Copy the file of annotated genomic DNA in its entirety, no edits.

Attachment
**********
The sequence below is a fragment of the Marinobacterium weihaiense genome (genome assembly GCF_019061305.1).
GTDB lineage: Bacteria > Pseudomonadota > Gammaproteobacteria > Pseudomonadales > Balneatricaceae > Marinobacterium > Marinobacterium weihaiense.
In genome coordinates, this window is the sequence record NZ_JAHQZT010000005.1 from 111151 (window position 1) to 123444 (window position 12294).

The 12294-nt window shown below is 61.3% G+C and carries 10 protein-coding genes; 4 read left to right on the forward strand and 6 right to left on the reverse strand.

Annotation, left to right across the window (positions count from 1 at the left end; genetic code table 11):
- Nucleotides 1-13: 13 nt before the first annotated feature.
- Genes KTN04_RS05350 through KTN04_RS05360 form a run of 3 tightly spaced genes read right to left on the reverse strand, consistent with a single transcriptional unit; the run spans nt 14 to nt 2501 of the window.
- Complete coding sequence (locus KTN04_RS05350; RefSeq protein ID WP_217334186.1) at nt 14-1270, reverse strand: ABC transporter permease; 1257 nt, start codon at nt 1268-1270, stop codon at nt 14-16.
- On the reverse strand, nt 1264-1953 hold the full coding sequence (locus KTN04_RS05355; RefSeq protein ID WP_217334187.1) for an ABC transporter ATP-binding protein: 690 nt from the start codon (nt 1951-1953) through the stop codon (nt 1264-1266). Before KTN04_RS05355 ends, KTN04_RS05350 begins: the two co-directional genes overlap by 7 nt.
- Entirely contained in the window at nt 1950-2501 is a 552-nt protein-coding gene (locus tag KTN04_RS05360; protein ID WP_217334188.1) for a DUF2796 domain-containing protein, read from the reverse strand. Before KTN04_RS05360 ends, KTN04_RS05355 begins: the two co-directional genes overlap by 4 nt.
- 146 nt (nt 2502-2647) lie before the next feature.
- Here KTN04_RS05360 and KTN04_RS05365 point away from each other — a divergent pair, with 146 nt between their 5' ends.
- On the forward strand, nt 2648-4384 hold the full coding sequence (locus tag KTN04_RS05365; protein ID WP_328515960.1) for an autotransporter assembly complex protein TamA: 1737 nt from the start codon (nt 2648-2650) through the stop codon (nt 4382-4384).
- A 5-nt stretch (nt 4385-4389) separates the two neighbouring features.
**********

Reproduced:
The sequence below is a fragment of the Marinobacterium weihaiense genome (genome assembly GCF_019061305.1).
GTDB lineage: Bacteria > Pseudomonadota > Gammaproteobacteria > Pseudomonadales > Balneatricaceae > Marinobacterium > Marinobacterium weihaiense.
In genome coordinates, this window is the sequence record NZ_JAHQZT010000005.1 from 111151 (window position 1) to 123444 (window position 12294).

The 12294-nt window shown below is 61.3% G+C and carries 10 protein-coding genes; 4 read left to right on the forward strand and 6 right to left on the reverse strand.

Annotation, left to right across the window (positions count from 1 at the left end; genetic code table 11):
- Nucleotides 1-13: 13 nt before the first annotated feature.
- Genes KTN04_RS05350 through KTN04_RS05360 form a run of 3 tightly spaced genes read right to left on the reverse strand, consistent with a single transcriptional unit; the run spans nt 14 to nt 2501 of the window.
- Complete coding sequence (locus KTN04_RS05350; RefSeq protein ID WP_217334186.1) at nt 14-1270, reverse strand: ABC transporter permease; 1257 nt, start codon at nt 1268-1270, stop codon at nt 14-16.
- On the reverse strand, nt 1264-1953 hold the full coding sequence (locus KTN04_RS05355; RefSeq protein ID WP_217334187.1) for an ABC transporter ATP-binding protein: 690 nt from the start codon (nt 1951-1953) through the stop codon (nt 1264-1266). Before KTN04_RS05355 ends, KTN04_RS05350 begins: the two co-directional genes overlap by 7 nt.
- Entirely contained in the window at nt 1950-2501 is a 552-nt protein-coding gene (locus tag KTN04_RS05360; protein ID WP_217334188.1) for a DUF2796 domain-containing protein, read from the reverse strand. Before KTN04_RS05360 ends, KTN04_RS05355 begins: the two co-directional genes overlap by 4 nt.
- 146 nt (nt 2502-2647) lie before the next feature.
- Here KTN04_RS05360 and KTN04_RS05365 point away from each other — a divergent pair, with 146 nt between their 5' ends.
- On the forward strand, nt 2648-4384 hold the full coding sequence (locus tag KTN04_RS05365; protein ID WP_328515960.1) for an autotransporter assembly complex protein TamA: 1737 nt from the start codon (nt 2648-2650) through the stop codon (nt 4382-4384).
- A 5-nt stretch (nt 4385-4389) separates the two neighbouring features.